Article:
From Pontefract, make your way south to National Trust Nostell. Nostell is one of the great houses of the north of England. This Palladian mansion was designed by celebrated Georgian architect Robert Adam, and also boasts stunning landscaped gardens and extensive parkland.
The house itself is a treasure trove of priceless objects. Of particular interest is John Harrison’s longcase clock. The clock, constructed in 1717, is the subject of a must-see exhibition: The Clock Stops, where visitors can get up close to the clock’s intricate workings (made almost entirely of wood).
Also not to be missed is Nostell’s unrivalled collection of Chippendale furniture. Rowland Winn, 5th baronet at Nostell, commissioned over 100 pieces of furniture from Chippendale’s firm, which can still be seen today in the grand interior worlds for which they were designed.
Take some lunch in Nostell’s charming Courtyard Café (supplied by produce from the Kitchen Garden) and then head to the next destination.
The western edge of the Wakefield district is home to the National Coal Mining Museum. Based on the massive 40-acre site of a former working mine, the museum presents the fascinating story of mining history in England through hands-on displays, temporary exhibitions, tours and more. Be sure to check out the current exhibition, Powering a Nation. Delving deep into the 3000-year-old story of Britain’s use of coal, the exhibition follows the rise and fall of this energy source.
This is very much a museum with an emphasis on living history, with interpreters dedicated to bringing the past vividly to life, especially across the summer. From multi-sensory performances exploring the Ups and Downs of Coal, to regular Blacksmith Demonstrations where the resident smiths showcase their skills, and Horsekeeper Talks at the Pony Discovery Centre (home to the museum’s ever-popular pit ponies). The pièce de résistance, however, are the Underground Tours. Travel 140m below the surface to the coal face, discover 180 years of history and hear stories from charismatic former miners about their careers and the mining industry.
Sticking with the historical theme, dinner is at The Quarry in picturesque Horbury. Dating back to 1865, the building was once used as a watering hole for the area’s quarry workers, but is today a restaurant, bar and event space using delicious, fresh local produce.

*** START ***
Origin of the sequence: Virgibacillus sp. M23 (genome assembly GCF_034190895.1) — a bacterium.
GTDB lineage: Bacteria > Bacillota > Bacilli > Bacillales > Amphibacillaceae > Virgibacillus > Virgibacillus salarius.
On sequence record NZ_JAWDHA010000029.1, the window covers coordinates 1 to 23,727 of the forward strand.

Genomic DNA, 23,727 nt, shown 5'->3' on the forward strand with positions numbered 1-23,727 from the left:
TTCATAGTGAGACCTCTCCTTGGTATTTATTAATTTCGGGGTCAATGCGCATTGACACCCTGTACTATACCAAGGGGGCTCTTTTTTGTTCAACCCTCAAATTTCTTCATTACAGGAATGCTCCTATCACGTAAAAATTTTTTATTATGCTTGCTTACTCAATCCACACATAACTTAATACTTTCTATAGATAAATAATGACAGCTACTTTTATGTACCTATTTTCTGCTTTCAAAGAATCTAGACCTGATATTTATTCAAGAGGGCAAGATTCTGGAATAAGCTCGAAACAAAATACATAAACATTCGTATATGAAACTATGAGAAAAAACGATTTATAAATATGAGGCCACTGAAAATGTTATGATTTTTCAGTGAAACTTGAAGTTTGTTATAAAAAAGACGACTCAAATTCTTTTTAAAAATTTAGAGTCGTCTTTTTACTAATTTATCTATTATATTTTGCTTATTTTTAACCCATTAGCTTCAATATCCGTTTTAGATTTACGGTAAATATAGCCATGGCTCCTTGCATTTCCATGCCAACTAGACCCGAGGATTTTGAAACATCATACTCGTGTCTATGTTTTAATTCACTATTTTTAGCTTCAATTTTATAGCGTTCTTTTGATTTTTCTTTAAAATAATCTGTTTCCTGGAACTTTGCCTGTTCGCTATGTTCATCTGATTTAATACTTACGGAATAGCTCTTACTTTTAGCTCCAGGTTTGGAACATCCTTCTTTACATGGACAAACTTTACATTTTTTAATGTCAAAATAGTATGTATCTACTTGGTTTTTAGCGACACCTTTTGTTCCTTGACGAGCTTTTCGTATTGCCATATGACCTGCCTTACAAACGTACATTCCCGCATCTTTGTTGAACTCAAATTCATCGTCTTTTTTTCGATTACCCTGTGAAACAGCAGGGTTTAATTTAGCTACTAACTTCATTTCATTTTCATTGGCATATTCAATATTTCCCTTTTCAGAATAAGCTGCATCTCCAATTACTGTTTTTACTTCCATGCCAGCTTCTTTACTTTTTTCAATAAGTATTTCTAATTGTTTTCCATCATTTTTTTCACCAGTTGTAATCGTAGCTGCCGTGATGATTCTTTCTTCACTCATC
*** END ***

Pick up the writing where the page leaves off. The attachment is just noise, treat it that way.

Food & Drink Day Trip
Wakefield is fast becoming known as a foodie hotspot, so there’s plenty to tickle the taste buds in this terrific food and drink day trip.
Start the day up at Farmer Copleys in Pontefract. If you love farm-to-fork freshness and the very best locally sourced produce, then this award-winning farm shop and cafe is well worth a visit. Start bright and early and browse the shop for food from the butchery, bakery, deli, craft beers and gin, homegrown fruit and vegetables, preserves, honey – and even gelato!
After your purchases, make your way to the Moo Cafe for a spot of breakfast, and then head outside into the Sunflower Field. Thousands of flowers, in myriad varieties, beckon. Each ticket allows the visitor to pose for a photoshoot on the farm’s special settings (including a classic Chevy and new giant swing) and take three stems home with you.
You’ll have to be quick, because the last day for the Sunflower Field is 14 August – though don’t forget to come back for their Oktoberfest in late September and the legendary Pumpkin Festival throughout October.
After your photoshoot, travel across the district to Ossett Brewery. The Wakefield district has a thriving real ale scene, and small-but-mighty Ossett Brewery is a great example of that. Their bitters, stouts and ales can be found all over the district and beyond, but nothing quite beats tasting it at its very freshest. Even better, on selected Fridays and Sundays (the next one takes place on 14 August) you can take a Brewery Tour! Head behind the scenes and learn about the brewing process, plus sample your favourite Ossett beers with the brewery’s tutored tasting.
Your Brewery Tour will be finished by around 2pm – just in time for Sunday lunch! Just a short drive away is Bistro 42 in Horbury. Located right in the heart of this quaint village, Bistro 42 has a fresh, vibrant menu mixing new flavours with old favourites. Opt for a traditional Sunday roast or try a trio of Yorkshire pudding sliders – each with their own filling.